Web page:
Ads with these promo codes tend to have extremely high CTR and conversion rates.

Dynamic Repricing

If your niche contains a lot of competition and a lot of price volatility, you may want to consider this tactic. Dynamic repricing allows you to adjust your prices automatically based on where your competitors are priced that day.

To pull this off, you’ll need a few things:

  • Custom labels (explained below)
  • Price-comparison software

First, you’ll use your software to pull your competitors’ pricing. Next, merge that data with your product feed and match them by product ID. Then, create a custom label with ranges of price such as low, medium, and high. Finally, use your ad account to bid on the different price ranges according to your strategy.

Dynamic Repricing

 

Note: As with all price-dropping strategies, use with caution as to not lose the trust of your shoppers.

Custom Labels

We’ve talked a lot about optimizing your feed in ways that will allow Google to favorably display your products, but custom labels don’t help with that. Instead, custom labels allow you to better organize your internal data for enhanced reporting, deeper insights, and increased segmentation capabilities.

Think of custom labels like a filter you can use to analyze your campaign results and map out certain bidding strategies. Price range (as we talked about in the previous section) is a common custom label. So if you are using “price range” as a custom label, you can associate products from different categories that are similar in price to analyze your ROAS that way. Or, you can use “price range” as a bidding tactic by bidding more aggressively on expensive items or items that have higher profit margins.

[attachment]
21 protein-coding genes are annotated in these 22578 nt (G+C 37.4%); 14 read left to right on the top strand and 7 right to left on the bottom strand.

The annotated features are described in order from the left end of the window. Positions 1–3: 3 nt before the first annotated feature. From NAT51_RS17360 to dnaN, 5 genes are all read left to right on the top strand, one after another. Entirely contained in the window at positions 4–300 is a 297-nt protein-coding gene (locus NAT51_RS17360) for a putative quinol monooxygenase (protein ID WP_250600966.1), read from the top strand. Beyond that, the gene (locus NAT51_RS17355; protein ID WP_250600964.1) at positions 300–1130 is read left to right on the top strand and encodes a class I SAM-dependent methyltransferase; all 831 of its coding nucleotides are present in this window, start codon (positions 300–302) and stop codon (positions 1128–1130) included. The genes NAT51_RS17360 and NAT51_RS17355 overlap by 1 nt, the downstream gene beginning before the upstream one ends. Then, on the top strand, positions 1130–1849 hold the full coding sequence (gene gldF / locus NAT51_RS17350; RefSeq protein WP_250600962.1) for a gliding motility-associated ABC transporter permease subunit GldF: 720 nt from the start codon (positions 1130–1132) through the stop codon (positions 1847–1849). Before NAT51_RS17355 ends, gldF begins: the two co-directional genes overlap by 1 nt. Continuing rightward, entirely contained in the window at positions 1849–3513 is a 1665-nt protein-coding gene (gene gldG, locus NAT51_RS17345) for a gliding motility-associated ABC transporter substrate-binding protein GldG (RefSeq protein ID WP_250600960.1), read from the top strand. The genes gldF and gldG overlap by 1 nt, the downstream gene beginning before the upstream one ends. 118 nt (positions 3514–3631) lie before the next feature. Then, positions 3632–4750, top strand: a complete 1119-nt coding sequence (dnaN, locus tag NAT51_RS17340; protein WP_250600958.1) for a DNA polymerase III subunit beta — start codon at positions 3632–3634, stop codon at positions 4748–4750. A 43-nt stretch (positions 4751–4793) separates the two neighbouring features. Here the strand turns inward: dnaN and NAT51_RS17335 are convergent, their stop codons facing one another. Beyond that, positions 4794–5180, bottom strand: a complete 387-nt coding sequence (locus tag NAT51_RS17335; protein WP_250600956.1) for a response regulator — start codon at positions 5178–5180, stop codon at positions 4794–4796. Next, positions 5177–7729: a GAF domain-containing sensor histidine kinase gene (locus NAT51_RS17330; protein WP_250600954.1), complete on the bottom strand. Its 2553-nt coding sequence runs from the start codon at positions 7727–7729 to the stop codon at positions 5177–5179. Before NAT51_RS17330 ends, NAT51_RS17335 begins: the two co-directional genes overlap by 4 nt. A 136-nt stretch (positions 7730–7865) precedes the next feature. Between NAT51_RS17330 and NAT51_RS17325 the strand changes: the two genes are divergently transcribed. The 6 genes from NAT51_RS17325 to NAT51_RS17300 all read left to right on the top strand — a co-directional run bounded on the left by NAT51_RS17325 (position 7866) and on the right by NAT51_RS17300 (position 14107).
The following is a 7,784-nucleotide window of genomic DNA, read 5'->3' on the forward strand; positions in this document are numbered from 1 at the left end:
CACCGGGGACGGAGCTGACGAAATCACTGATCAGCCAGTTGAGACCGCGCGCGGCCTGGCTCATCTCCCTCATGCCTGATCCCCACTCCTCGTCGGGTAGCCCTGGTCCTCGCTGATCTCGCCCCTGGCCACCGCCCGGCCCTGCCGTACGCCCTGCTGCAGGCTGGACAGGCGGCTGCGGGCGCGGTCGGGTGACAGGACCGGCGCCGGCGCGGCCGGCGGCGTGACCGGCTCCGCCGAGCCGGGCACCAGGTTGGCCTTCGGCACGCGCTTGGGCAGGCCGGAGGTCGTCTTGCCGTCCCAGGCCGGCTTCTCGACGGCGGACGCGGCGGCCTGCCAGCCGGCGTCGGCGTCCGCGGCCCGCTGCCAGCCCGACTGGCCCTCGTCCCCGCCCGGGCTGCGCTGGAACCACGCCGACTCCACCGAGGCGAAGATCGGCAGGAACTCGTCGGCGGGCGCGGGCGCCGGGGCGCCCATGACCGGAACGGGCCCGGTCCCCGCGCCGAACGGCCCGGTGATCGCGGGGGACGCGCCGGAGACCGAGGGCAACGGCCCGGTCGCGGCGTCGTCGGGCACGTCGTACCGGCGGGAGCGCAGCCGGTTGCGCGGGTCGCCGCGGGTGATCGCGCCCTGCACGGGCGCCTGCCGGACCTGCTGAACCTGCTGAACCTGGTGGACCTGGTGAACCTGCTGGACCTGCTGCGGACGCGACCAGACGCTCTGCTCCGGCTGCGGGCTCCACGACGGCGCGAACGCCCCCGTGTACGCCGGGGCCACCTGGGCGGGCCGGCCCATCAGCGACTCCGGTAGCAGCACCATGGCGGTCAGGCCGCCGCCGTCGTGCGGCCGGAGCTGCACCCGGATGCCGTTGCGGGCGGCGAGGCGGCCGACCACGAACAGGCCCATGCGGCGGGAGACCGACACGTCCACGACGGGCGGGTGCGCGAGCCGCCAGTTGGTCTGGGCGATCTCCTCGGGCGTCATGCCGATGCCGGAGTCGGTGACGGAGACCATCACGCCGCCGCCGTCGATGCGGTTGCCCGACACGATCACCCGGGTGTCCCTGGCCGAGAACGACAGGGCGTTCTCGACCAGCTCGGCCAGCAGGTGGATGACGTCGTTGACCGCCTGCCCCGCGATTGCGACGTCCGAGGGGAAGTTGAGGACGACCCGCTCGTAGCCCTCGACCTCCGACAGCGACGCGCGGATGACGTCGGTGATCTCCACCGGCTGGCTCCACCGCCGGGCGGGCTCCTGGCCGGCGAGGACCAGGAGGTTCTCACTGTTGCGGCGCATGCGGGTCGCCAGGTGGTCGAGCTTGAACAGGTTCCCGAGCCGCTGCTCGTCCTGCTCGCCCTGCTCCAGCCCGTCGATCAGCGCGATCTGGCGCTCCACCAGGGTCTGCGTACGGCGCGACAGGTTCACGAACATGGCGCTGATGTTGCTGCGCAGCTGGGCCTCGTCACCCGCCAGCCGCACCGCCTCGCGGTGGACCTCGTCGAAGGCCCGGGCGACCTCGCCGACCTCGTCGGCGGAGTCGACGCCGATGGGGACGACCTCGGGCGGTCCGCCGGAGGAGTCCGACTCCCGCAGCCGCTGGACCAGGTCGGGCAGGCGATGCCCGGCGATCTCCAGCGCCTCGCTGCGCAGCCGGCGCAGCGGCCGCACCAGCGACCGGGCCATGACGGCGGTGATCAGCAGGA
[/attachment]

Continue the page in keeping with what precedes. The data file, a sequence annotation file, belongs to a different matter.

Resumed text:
Next Steps

We hope that you enjoyed this guide to Google Shopping feed optimizations. But, even more importantly, we hope you can use it. There is a ton of value hiding in your product feeds, but it can be a little tricky and highly technical to unlock it.

We would be remiss if we didn’t mention that the Google Shopping feed is only one of hundreds of different channels that your customers could be using to shop online. From Google to Amazon to eBay to Walmart, your customers are out there—and you should be, too!

Plytix’s all-in-one content management platform for retail can help you get up and running on Google Shopping quickly, but that’s not all—with our data feed syndication, you can be up and running on all your sales channels quickly.

Curious about omnichannel? We’ve got you covered—check out our free ebook Going Omnichannel: A Guide to Expanding Your Ecommerce Business Beyond Your Website.

A Guide to Expanding Your Ecommerce Business Beyond Your Website.

 

It’s chock full of tactical advice that you can use to drive your ecommerce business forward. Get it here for free.

 

Share this article

Tina Eaton

Written by Tina Eaton